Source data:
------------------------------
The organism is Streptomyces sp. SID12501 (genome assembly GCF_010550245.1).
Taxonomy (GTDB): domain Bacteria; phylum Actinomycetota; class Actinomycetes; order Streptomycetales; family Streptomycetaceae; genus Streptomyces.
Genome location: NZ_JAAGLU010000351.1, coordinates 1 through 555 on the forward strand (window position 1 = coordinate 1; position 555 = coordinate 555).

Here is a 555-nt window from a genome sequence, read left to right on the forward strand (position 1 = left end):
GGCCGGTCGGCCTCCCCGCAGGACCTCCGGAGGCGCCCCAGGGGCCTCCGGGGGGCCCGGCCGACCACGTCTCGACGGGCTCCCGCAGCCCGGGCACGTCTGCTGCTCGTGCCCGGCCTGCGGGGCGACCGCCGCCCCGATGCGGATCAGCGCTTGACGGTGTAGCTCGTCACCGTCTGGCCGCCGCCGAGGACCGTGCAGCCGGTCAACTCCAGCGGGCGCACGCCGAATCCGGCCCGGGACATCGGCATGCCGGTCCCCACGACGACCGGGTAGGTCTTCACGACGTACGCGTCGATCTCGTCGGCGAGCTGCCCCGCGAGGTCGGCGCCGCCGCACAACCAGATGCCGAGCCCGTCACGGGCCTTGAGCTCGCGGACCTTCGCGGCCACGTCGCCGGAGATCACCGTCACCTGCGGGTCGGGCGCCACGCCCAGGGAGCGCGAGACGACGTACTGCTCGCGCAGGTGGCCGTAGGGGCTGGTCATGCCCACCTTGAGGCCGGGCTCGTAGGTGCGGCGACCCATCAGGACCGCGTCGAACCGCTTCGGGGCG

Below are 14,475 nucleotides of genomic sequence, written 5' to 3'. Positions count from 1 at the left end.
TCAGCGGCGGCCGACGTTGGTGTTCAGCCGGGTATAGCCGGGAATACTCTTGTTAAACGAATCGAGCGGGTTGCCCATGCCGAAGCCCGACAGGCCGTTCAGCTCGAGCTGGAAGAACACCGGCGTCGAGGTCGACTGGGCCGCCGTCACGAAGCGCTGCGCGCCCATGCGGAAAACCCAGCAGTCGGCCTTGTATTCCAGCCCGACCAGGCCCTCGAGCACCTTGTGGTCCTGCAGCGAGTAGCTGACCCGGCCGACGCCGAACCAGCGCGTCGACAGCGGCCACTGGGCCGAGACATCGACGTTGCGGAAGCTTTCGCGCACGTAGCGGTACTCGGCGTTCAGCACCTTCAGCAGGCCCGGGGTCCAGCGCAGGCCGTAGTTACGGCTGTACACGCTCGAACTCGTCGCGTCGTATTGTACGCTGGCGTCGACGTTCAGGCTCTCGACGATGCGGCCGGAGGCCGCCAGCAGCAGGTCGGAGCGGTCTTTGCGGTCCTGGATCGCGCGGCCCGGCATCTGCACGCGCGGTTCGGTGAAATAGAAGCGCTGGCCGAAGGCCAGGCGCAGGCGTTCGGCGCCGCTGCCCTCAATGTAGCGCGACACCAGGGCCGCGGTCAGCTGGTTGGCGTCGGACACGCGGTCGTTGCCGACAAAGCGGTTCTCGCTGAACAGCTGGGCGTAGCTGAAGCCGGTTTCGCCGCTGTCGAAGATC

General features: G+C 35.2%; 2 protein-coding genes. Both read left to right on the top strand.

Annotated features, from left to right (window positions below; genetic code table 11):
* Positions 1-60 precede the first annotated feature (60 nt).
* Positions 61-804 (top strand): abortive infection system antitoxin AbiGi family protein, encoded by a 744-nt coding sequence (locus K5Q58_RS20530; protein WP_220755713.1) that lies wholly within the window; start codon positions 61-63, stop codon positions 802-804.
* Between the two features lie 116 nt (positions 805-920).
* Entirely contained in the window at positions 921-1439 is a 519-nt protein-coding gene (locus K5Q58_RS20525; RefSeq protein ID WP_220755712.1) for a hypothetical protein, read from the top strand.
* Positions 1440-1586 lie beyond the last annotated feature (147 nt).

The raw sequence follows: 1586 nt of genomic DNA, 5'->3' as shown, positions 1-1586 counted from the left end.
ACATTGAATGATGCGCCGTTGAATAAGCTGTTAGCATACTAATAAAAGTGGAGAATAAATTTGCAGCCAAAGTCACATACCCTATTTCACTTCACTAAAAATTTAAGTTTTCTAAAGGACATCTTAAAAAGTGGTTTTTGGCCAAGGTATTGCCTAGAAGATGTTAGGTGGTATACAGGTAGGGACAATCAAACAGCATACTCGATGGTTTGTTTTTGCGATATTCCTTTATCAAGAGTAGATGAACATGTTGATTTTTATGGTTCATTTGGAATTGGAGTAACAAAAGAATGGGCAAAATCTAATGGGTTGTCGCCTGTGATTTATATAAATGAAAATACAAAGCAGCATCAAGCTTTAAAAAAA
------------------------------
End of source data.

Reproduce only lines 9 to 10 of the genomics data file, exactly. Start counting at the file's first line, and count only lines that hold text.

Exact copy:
Annotated features, from left to right (window positions below; genetic code table 11):
* Positions 1-60 precede the first annotated feature (60 nt).